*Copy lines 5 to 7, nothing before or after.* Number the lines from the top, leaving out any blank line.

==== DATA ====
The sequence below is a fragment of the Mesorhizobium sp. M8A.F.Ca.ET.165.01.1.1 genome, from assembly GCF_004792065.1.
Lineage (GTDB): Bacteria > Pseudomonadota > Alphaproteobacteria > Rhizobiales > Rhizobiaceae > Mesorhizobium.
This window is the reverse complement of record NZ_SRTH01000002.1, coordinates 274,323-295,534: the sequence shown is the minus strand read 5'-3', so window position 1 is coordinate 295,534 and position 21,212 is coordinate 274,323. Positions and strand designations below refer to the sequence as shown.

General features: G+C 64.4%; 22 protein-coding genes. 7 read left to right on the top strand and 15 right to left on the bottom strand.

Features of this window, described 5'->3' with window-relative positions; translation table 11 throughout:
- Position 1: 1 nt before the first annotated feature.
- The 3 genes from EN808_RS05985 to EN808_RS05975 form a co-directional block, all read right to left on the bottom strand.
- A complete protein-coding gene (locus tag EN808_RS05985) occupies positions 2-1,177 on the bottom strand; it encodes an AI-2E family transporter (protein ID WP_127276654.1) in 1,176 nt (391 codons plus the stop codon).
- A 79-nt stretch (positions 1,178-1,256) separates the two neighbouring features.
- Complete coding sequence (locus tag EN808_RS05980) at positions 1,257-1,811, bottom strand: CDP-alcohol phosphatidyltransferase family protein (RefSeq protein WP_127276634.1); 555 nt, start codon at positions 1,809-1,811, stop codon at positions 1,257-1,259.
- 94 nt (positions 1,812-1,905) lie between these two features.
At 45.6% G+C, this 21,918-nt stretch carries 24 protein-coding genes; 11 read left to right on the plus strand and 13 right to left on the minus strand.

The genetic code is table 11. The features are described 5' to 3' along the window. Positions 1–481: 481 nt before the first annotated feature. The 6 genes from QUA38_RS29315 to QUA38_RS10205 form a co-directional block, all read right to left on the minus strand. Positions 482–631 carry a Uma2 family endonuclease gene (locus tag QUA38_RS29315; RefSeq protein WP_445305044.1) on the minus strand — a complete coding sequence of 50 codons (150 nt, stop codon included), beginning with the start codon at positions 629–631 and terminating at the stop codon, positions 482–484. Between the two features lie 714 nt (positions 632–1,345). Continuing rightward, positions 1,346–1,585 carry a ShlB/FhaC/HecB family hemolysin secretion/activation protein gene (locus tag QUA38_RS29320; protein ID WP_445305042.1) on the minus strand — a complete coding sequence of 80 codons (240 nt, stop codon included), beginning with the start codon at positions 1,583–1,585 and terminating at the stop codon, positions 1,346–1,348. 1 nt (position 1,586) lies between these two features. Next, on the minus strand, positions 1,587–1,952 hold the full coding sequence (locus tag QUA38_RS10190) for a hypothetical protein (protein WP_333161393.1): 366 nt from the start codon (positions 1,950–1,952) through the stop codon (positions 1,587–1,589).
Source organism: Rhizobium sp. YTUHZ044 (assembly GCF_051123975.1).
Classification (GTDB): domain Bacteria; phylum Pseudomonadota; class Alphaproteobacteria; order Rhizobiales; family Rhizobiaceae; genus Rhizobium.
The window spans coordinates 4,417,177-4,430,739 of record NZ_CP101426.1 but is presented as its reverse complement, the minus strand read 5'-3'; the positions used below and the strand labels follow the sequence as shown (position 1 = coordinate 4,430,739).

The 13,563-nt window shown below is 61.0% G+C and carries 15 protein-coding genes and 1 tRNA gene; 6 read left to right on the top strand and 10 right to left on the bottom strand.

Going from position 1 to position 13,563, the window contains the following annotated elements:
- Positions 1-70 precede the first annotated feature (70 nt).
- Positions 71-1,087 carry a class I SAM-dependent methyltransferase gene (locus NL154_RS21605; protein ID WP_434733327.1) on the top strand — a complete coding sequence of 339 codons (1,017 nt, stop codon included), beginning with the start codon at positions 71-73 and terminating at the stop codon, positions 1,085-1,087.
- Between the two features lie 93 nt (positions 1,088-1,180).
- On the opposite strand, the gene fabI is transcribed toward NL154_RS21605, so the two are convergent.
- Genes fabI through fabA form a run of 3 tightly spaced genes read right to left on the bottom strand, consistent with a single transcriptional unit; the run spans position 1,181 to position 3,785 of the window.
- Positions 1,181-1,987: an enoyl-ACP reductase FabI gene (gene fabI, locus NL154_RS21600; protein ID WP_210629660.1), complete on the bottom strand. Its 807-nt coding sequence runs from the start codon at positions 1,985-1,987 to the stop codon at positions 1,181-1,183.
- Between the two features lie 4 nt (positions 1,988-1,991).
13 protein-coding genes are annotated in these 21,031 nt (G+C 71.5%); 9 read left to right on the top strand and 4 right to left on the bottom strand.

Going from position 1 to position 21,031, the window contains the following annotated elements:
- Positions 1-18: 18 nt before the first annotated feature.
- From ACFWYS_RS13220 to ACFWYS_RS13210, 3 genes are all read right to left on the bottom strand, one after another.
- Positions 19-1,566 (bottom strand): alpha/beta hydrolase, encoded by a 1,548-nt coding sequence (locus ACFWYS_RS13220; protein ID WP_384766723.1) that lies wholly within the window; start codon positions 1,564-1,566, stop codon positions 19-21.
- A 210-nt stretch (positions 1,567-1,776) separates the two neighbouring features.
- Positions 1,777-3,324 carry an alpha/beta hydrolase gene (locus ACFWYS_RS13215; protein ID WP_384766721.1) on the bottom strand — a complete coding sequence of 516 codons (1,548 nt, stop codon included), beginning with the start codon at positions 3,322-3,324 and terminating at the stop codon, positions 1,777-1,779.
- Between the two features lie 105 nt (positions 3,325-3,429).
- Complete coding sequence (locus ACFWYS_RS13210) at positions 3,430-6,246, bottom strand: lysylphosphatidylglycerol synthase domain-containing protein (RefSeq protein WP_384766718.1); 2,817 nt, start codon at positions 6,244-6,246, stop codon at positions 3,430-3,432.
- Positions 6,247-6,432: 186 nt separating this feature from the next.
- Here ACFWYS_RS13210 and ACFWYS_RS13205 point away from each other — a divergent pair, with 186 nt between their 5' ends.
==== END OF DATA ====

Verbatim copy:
Features of this window, described 5'->3' with window-relative positions; translation table 11 throughout:
- Position 1: 1 nt before the first annotated feature.
- The 3 genes from EN808_RS05985 to EN808_RS05975 form a co-directional block, all read right to left on the bottom strand.